I am thankful.
I'm thankful because I'm fortunate enough that my ability to earn what I need to earn with this delivery gig was better than I expected.
There's a challenge with that though, especially when it comes to operating a website (and now a class) related to delivery:
How much of that is because of what I'm doing right? (And how much MORE could I do if I didn't do everything wrong that I don't know that I'm doing wrong???) And how much of it is because of where I am?
I'm not a fan personally of legalized marijuana here in Colorado. That's just me. I don't like my town smelling so much like skunk. That said, I probably have to admit those laws may have something to do with how well I'm able to do. A lot of people get the munchies, and that keeps the delivery biz hopping.
I see a lot of people who believe that how they do things is the only way to do things. They don't understand the nuances that different markets can have. If you're in a spread out community, you may have to do a lot more driving, whereas there are people in downtown New York or Chicago who do this entirely on foot.
I can reject a lot of orders here in Denver. That method might not work as well in other areas.
Understanding your market is a huge part of the decisions you have to make.
For a little more depth, check out episode 4 of the podcast (or read about it on the associated post).
An important part of a business plan is an evaluation of the market.
Can your business do well where you are?
My wife and I were just talking this morning. We've been looking at lots in Lake City, Colorado – it's just one of those last unspoiled uncrowded mountain communities. We'd love to build a place to retire to some day. She was joking that maybe I would have to start my own delivery service there since Doordash, Uber Eats, and Grubhub probably aren't there serving the three restaurants in town.
It's all about the market.
What is it about where you are that can allow you to earn well? What is it that's going to be a challenge?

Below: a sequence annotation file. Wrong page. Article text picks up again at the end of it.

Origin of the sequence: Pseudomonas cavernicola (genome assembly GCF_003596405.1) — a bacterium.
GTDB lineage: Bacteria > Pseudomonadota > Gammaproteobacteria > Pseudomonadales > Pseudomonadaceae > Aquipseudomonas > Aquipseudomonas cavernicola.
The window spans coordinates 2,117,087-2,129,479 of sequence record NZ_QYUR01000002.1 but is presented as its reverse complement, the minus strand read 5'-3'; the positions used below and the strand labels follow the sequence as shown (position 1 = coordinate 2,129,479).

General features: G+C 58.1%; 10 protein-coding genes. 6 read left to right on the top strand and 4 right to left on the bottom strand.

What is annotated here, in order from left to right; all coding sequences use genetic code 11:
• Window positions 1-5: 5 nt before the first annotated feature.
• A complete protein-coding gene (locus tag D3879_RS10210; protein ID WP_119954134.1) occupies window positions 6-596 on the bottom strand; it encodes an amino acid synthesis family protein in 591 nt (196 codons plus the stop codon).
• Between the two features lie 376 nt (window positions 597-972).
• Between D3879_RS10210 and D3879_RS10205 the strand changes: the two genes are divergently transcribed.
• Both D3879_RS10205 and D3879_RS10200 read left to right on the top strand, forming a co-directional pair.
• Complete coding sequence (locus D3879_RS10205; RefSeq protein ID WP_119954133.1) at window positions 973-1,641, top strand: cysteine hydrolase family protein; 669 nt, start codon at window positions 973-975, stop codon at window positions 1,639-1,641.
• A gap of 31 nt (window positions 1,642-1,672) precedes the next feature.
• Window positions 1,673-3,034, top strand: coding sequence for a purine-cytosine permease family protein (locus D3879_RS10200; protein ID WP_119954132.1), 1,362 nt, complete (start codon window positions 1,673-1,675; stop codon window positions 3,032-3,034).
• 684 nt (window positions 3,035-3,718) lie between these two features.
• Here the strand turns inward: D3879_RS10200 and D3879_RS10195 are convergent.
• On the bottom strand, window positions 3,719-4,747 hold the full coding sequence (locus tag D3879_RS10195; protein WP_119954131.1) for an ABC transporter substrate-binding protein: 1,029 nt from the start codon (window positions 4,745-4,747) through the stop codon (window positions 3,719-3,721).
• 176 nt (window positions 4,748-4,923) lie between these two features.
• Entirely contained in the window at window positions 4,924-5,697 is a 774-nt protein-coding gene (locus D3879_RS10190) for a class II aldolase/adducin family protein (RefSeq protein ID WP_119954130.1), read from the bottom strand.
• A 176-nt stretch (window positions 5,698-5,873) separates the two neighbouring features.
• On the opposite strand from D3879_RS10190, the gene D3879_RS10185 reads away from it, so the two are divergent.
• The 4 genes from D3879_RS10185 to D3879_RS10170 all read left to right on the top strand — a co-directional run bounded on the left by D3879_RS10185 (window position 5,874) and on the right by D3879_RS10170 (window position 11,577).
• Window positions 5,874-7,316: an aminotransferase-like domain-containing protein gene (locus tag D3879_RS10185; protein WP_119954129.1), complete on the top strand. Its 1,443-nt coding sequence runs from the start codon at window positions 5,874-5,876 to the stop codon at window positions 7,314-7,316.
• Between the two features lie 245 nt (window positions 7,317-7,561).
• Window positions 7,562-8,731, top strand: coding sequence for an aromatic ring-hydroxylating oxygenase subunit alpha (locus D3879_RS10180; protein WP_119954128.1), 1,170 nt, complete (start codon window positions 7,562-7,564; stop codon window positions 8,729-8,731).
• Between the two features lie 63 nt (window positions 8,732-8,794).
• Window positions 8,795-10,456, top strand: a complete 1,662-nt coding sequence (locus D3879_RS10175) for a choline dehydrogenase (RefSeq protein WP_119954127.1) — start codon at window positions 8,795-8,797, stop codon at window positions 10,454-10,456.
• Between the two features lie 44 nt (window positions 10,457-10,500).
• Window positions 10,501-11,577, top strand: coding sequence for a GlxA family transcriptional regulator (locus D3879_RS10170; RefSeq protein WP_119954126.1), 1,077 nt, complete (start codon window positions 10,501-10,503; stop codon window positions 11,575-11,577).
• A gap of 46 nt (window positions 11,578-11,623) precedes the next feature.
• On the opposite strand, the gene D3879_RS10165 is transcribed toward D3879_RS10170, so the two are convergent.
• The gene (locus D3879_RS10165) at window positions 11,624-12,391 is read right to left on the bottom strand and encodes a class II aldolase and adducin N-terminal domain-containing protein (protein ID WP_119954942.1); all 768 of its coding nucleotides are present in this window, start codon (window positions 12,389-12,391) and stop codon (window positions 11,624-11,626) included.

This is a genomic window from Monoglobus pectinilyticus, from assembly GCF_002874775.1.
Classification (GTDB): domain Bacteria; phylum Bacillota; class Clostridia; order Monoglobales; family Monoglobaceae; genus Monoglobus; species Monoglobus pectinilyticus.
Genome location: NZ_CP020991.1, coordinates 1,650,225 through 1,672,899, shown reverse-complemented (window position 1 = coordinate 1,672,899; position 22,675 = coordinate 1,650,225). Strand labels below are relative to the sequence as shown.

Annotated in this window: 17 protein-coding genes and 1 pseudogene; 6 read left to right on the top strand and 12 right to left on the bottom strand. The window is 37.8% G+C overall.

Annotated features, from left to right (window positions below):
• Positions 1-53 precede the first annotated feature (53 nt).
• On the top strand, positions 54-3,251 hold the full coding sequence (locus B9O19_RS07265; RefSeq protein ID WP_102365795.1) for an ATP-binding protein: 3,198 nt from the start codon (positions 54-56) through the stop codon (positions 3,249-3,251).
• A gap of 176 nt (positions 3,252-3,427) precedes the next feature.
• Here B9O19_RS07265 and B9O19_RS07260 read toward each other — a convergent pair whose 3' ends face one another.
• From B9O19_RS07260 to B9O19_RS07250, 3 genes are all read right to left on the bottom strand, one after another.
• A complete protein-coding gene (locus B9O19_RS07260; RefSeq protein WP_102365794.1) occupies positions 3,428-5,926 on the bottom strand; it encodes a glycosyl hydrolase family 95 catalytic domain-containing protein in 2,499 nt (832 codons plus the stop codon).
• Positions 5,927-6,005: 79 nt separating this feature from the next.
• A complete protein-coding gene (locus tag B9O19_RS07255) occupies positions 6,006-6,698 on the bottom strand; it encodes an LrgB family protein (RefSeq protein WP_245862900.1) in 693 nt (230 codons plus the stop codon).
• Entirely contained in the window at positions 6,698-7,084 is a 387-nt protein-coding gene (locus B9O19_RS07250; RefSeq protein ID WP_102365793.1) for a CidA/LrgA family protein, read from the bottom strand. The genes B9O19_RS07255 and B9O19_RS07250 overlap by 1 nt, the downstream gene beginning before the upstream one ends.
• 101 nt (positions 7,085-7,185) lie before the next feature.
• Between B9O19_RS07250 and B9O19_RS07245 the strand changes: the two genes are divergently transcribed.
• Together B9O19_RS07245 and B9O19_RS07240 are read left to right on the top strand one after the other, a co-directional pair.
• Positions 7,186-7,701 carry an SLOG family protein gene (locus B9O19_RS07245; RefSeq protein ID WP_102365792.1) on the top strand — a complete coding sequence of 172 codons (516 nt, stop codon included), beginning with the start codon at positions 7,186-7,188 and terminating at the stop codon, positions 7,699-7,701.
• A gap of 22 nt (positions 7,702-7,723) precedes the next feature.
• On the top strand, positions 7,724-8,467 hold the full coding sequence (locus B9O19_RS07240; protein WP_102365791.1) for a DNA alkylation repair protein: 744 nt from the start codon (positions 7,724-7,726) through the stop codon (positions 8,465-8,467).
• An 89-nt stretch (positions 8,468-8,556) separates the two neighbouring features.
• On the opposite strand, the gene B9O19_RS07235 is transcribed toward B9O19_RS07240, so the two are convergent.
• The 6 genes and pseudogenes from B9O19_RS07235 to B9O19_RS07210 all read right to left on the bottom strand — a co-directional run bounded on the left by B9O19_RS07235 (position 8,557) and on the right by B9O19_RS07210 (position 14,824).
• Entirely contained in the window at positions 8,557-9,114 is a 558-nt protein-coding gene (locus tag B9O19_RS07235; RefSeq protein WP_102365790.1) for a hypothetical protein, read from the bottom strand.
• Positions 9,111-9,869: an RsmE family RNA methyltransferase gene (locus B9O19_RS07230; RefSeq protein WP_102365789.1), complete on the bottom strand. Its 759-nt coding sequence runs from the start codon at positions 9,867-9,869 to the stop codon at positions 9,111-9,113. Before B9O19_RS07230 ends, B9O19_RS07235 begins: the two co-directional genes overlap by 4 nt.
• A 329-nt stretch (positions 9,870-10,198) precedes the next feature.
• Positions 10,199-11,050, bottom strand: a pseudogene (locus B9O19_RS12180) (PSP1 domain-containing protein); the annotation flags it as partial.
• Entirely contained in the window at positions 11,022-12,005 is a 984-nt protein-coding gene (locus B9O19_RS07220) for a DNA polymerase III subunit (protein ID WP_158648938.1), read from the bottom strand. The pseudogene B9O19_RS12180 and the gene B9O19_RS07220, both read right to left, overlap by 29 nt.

Most important, what's the potential profitability?
Is it enough? Does the market support your business?
Here are some thoughts about knowing your market:
You want to understand who your potential customers are.
I really emphasize the “S” on the end of “customers.”
And by customers, I'm referring to Grubhub, Doordash, Uber Eats, Postmates, any of the gig companies you contract with.
That's another ‘we'll get into that soon' type of thing, but I can't emphasize enough how important it is to have more than one customer. It's just too easy for things to go south with any one delivery app. The app crashes (Doordash anyone?) or they start losing business (I don't know about you but I'm seeing that with Grubhub) or something outside your control costs you the ability to deliver.
You already know who you deliver for. I'm going to guess that you have a good idea which ones can keep you busy at times and which ones are less reliable.
Who else is out there? And how do they fit within your business style?
For example, in my market there's GoPuff and Instacart and Shipt that I'm not signed on with. I keep thinking I should, just to be able to better experience them for the sake of this website. But from my delivery business perspective, they're not a good fit for me because of the longer time commitments that are involved.
Here's another part to think of: How saturated is the market with drivers in your area, on a company by company basis? Does anyone seem to have too many drivers? Are they begging for drivers? Pat attention to what they're offering for referral fees in your area, if anything. That's usually a good indication of what they expect the need to be in the future.
You want to understand the industry in your market.
What is delivery like in general where you are?
What are the restaurants like? Are they grouped together or are they spread out?
What type of restaurants are on the platforms you deliver with? Which of them are faster and which ones tend to have the better paying deliveries?